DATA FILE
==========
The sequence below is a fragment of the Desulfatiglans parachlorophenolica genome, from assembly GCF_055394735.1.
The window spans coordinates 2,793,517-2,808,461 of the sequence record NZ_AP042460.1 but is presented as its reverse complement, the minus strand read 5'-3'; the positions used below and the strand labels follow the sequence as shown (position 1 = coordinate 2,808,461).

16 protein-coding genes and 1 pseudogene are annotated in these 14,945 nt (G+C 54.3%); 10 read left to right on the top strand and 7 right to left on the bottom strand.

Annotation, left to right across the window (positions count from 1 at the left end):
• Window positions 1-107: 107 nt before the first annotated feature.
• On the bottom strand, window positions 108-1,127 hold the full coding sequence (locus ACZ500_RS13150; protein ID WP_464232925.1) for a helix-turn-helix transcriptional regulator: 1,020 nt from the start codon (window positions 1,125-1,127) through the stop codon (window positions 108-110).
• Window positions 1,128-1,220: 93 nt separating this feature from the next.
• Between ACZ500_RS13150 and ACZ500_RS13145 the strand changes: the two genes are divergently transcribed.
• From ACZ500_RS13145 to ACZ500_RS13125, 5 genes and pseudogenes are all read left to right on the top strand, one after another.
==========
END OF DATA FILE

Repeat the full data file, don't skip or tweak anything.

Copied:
The sequence below is a fragment of the Desulfatiglans parachlorophenolica genome, from assembly GCF_055394735.1.
The window spans coordinates 2,793,517-2,808,461 of the sequence record NZ_AP042460.1 but is presented as its reverse complement, the minus strand read 5'-3'; the positions used below and the strand labels follow the sequence as shown (position 1 = coordinate 2,808,461).

16 protein-coding genes and 1 pseudogene are annotated in these 14,945 nt (G+C 54.3%); 10 read left to right on the top strand and 7 right to left on the bottom strand.

Annotation, left to right across the window (positions count from 1 at the left end):
• Window positions 1-107: 107 nt before the first annotated feature.
• On the bottom strand, window positions 108-1,127 hold the full coding sequence (locus ACZ500_RS13150; protein ID WP_464232925.1) for a helix-turn-helix transcriptional regulator: 1,020 nt from the start codon (window positions 1,125-1,127) through the stop codon (window positions 108-110).
• Window positions 1,128-1,220: 93 nt separating this feature from the next.
• Between ACZ500_RS13150 and ACZ500_RS13145 the strand changes: the two genes are divergently transcribed.
• From ACZ500_RS13145 to ACZ500_RS13125, 5 genes and pseudogenes are all read left to right on the top strand, one after another.